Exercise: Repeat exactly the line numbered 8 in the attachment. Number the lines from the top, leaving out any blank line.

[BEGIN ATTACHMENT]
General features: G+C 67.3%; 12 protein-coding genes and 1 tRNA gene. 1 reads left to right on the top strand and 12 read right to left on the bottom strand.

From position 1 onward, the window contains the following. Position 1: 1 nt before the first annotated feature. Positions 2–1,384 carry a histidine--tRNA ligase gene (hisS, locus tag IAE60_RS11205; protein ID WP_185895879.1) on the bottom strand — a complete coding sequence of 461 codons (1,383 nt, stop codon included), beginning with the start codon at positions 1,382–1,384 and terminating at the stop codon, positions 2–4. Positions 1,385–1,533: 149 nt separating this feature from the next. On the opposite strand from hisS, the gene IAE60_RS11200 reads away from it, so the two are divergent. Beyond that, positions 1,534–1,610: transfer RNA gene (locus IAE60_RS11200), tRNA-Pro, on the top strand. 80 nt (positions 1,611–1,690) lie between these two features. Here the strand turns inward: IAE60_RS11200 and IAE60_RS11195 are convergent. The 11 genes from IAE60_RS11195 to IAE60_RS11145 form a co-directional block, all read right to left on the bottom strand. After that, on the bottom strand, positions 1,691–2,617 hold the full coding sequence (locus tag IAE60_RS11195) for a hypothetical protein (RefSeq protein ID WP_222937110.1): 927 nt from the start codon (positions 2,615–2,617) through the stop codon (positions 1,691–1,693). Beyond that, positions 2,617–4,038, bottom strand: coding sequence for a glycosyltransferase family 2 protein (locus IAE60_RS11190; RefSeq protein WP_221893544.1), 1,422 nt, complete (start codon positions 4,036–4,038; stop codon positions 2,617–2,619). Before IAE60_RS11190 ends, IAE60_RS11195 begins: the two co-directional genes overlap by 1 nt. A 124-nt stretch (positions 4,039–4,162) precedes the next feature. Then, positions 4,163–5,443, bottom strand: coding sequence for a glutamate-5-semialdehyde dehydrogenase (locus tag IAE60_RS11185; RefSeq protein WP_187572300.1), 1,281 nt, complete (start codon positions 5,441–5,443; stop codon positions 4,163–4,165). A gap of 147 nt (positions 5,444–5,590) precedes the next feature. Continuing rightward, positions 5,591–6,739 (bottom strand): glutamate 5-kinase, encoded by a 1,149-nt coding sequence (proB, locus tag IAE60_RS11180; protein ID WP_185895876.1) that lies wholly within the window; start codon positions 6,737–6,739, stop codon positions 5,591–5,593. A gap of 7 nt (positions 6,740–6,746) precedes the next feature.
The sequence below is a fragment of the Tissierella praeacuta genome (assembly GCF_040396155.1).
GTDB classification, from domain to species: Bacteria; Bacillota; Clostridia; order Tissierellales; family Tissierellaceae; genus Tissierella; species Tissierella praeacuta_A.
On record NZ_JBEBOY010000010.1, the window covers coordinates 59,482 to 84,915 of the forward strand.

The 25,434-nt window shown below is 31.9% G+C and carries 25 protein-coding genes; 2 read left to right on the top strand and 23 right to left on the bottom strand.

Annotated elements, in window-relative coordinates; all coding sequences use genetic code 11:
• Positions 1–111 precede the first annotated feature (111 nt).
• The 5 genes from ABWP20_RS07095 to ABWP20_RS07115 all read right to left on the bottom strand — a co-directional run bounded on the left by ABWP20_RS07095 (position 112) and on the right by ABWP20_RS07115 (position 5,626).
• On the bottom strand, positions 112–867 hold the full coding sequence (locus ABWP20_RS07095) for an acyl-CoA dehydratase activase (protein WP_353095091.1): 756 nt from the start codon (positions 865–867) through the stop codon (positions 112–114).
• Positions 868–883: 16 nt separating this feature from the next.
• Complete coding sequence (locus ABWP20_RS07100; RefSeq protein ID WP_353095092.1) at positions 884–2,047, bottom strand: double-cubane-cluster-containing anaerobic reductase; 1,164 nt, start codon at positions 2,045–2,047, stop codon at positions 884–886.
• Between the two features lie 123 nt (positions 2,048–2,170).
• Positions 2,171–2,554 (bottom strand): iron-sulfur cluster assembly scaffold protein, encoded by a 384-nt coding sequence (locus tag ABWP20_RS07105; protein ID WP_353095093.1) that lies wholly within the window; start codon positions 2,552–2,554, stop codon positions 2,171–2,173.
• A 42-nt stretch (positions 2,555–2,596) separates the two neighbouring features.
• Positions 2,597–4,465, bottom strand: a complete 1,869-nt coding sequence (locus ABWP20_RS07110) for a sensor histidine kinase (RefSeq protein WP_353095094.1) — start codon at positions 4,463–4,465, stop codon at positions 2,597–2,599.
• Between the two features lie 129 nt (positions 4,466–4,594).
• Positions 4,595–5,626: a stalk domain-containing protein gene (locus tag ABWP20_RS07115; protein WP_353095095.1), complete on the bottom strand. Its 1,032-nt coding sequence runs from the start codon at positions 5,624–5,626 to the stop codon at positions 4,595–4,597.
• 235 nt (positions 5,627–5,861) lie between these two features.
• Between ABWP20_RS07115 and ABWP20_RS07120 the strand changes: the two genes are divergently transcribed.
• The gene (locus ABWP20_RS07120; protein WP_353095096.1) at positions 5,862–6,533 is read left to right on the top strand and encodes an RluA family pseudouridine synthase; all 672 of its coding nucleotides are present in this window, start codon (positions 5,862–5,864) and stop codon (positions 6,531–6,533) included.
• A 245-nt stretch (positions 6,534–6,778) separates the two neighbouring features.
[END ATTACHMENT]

• Positions 1–111 precede the first annotated feature (111 nt).